Form I is a different animal than the other Forms in a Charlotte Mason education. It is light and joyful and celebrates the goodness in the world.
History focuses on the adventurous tales, stories of might and myth. Some may be concerned that we don’t introduce the injustices of our country at this age, but we prefer to follow Charlotte Mason’s own teachings: that this is a time to focus on the good of our country, and that there is plenty of time in later Forms to learn of the terrible things in all countries’ histories.
Science is exclusively nature study, but one that is experiential. Get outside and experience for yourself! Don’t rely on a book to impart information about the natural world. Get an ant farm, hatch frogs, watch a caterpillar change into a butterfly, feed the birds …. the list is endless.
We know that Form I appears light, particularly IB, in comparison with other Charlotte Mason curricula. We modeled Wildwood Curriculum on the PNEU programmes from the early 1920s-1930s. Mornings were for academics, afternoons for nature study, art, music, and masterly inactivity. We encourage you to compare Wildwood to the programmes, available for download through WorldCat.
We have two versions of our curriculum: a narrowed curriculum with book choices made, and an Options page which tells our reasoning and lists different options. In some stages of life, you want many options and want to know the reasoning behind why some books were chosen, so you can tweak and make your own. In others, you can’t bear to look at a list of options and just need someone to have made all the choices for you. We give you both.
A year in the PNEU programmes was divided into three terms of twelve weeks each. One week of exams was expected at the end of each term. Terms were September to December, January to March, and April to July.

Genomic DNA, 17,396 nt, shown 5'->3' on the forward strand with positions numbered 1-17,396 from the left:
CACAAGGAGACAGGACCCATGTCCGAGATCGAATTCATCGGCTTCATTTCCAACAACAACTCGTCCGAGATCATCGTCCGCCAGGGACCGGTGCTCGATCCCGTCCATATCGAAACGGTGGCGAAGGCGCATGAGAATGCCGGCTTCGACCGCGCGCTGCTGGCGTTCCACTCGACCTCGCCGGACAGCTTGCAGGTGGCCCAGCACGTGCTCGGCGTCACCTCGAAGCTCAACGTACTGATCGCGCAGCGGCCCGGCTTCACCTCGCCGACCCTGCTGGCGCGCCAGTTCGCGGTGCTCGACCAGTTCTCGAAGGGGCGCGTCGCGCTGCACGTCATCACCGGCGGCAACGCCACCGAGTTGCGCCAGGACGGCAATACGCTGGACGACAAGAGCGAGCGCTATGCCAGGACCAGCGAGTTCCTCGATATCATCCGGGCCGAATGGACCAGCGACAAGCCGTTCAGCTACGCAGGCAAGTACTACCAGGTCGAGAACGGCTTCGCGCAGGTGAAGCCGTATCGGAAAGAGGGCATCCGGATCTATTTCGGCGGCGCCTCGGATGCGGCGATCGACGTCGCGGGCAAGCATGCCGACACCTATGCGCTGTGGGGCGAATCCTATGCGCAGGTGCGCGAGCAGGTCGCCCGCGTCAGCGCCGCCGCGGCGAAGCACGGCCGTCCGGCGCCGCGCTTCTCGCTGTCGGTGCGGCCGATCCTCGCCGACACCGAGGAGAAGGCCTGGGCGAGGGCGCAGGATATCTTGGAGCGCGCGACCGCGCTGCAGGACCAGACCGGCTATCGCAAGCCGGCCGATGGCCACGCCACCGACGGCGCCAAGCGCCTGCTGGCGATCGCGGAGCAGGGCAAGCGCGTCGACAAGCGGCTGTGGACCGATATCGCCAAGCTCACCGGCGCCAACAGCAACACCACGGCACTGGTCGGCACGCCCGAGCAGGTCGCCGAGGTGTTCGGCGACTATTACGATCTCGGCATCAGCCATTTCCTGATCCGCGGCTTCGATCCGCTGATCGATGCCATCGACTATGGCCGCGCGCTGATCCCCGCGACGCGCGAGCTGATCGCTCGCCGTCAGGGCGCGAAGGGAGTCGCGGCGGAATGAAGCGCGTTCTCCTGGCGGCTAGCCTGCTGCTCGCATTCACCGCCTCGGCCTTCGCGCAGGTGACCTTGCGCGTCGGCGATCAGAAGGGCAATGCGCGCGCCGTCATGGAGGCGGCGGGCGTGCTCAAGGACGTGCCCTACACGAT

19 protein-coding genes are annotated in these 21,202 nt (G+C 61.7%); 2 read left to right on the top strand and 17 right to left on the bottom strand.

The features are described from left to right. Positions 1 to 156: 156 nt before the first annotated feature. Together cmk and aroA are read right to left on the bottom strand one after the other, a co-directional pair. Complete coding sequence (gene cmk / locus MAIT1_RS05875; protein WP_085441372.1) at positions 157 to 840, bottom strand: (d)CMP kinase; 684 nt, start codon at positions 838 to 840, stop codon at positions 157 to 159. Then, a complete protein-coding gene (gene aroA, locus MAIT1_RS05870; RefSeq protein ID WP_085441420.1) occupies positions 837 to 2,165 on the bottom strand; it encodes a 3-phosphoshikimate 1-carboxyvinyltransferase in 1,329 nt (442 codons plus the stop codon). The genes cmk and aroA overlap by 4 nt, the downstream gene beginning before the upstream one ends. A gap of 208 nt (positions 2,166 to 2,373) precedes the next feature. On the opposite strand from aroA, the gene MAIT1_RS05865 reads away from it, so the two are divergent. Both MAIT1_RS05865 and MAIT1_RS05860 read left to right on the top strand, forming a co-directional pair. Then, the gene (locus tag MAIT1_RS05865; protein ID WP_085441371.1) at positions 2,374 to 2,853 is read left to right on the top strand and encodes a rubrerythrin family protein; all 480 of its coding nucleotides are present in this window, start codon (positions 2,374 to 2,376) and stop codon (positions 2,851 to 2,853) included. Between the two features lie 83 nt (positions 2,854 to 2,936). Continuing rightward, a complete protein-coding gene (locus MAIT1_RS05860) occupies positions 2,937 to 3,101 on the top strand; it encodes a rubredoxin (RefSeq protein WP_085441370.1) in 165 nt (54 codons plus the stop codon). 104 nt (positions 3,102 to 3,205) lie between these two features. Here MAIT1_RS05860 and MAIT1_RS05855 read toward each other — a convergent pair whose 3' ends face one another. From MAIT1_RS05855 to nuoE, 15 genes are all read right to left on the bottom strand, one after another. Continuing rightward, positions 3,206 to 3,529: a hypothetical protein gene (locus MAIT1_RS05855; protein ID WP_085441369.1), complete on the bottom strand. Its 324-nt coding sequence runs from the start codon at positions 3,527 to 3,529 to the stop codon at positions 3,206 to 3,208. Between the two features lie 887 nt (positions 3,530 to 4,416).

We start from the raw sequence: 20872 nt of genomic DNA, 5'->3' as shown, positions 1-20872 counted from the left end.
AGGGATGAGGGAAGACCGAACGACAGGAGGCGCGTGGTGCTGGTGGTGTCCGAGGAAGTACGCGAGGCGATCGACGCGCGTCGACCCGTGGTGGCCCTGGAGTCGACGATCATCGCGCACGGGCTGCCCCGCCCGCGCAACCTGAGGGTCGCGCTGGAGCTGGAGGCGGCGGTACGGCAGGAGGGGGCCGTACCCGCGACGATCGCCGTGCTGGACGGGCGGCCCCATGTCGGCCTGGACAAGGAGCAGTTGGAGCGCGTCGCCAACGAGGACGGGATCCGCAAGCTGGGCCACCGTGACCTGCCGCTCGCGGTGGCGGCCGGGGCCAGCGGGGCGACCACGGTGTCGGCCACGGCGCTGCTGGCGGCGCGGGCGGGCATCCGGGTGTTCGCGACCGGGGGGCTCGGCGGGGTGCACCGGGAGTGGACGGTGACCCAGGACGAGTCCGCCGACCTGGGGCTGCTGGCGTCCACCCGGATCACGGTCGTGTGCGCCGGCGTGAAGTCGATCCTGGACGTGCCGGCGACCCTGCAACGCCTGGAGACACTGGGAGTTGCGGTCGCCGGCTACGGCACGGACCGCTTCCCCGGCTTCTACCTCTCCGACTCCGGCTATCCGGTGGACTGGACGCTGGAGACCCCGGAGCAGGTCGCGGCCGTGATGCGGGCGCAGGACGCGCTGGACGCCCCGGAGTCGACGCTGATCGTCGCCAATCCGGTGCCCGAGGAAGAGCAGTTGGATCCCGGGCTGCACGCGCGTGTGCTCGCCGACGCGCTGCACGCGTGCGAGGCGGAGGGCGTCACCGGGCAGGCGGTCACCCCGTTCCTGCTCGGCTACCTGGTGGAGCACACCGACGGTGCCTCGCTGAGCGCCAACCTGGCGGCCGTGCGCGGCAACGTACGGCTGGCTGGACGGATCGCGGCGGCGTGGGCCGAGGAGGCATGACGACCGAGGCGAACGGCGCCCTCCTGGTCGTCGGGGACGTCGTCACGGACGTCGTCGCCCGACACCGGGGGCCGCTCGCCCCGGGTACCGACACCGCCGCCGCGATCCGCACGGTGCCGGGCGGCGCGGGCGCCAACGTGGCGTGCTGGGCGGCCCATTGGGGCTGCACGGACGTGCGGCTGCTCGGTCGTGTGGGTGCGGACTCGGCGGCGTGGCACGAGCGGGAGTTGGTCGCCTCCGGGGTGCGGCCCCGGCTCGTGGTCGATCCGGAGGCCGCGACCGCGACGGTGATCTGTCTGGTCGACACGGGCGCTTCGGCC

We hesitate to add a book list of additional reading because we feel that more time should be spent outside, doing handwork, helping around the house, drawing, and making music. However, reading aloud at bedtime is a cherished tradition for many. To that end, we have listed some suggestions for wonderful books to read aloud to your children at this age under Bedtime Reading. Please don’t let this time encroach on time spent outside. Bedtime is perfect for these. Also, if your children don’t enjoy being read to or are too wiggly, there’s no need to force it. If you don’t like a book after two chapters, drop it; these are books that our families have enjoyed, but that doesn’t mean they are essential. There are too many good books to spend time on ones you don’t love. Please believe us when we say that these books are completely optional. Don’t feel pressure to add them to your day.
Here is an excellent article on British vs American children’s books: Why the British Tell Better Children’s Stories
We recommend that students should be 6 turning 7 , or already 7 when they begin 1B. If your child has a late spring or summer birthday and will be a young 6, you may try 1B. However, if your child isn’t ready, feel no guilt about waiting an extra year until he or she is 7. We do not recommend beginning 1B with a 5 year old.
For ideas on how to fit everything in, read How Do I Do All This?
The following instructions are taken directly from the PNEU programmes:
- In Upper IA students should read their own books as much as possible, and should sometimes write narration.
- In home schoolrooms where there are children in A as well as B, both forms may work together, doing the work of A or B as they are able.
- For methods of teaching the various subjects, see Home Education and School Education.